What's next after the Michigan primary? We don't know.
One thing Americans like about presidential politics is the horse race – the fast-changing, up and down battle.
And on that score, the Republican primary this season has delivered.
The nutshell narrative goes something like this: Romney-the-inevitable has been muted by a series of flavor of the month challengers – Perry, Cain, Gingrich – and now Santorum.
And even if you’re just a mild political junkie, there’s a good chance you’ll turn on the radio or TV or go online next Tuesday - not just to find out whether Romney survived or Santorum surged.
You will want to know what those results mean.
And you’ll get plenty of - analysis.
Romney is toast if he can’t close the deal. Santorum’s surge is not going to last - things like that.
Sure - some of it may sound more intelligent than that, but the idea is to assign long term meaning to what just happened.
But I've got to tell you something.
Wherever you’re getting information - local TV, cable news, online blogs - nobody really knows.
Look, I appreciate the powerful narrative we’ve got here.
Mitt Romney, son of former Michigan Governor George Romney, has been faltering in his native state.
If – IF – he loses – and Santorum wins, it will certainly be a big deal.
But the numbers behind the election show there is a disconnect between what gets prognosticated over the air, in print and online – versus – what happens on the ground.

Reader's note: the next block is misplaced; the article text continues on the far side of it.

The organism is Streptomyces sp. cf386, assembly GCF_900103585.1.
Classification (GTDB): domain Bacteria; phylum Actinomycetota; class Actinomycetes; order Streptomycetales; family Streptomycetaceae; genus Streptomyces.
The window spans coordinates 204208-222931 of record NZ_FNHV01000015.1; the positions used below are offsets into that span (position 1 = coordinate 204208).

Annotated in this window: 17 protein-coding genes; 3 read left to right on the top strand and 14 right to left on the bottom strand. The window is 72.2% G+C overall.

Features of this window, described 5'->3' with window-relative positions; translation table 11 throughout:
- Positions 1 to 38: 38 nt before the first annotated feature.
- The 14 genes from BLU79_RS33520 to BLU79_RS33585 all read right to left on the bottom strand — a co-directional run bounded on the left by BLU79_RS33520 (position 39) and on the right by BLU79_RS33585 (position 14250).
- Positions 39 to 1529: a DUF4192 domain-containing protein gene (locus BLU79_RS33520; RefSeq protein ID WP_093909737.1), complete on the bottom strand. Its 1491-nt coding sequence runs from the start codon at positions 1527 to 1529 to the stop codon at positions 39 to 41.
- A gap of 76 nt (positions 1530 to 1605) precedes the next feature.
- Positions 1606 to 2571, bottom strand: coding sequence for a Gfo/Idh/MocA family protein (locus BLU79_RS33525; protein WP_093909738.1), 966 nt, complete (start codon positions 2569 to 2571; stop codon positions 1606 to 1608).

For example, according to RealPolitics.com, so far only about 2.7 million people have voted in 9 states.
That’s a sliver of the big picture - somewhere in the range of less than 5 percent of people who will likely vote for a Republican candidate this November.
Not only that – but Michigan is not a winner-take-all state.
So even if Romney loses, he’ll still be ahead in the delegate count.
And don’t forget - Super Tuesday comes just a week after our primary – and could change things yet again.
So that begs the question, if media folks don’t really know, why do they sometimes act like they do?
My take: nobody likes to say “I don’t know”.
Since I spent part of my career as a news reporter answering questions from TV anchors, I can tell you firsthand, it’s just not very sporting to say – “Well, Bill and Natalie – I don’t know.”
Much better to say – “Bill and Natalie – you’ve hit on the key question” – and then try to sound smart with more details about what - you don’t know.
I’d say it’s more about media trying to give something that viewers and readers want – long term predictions – even when those things just can’t be given - especially in a volatile election cycle with so many twists and turns.
So in a word - fellow Michiganders – we should feel good that our primary this season is not going to be a snoozer.
Just don’t let it go to your heads, because on Tuesday, when it’s all over - it won’t be.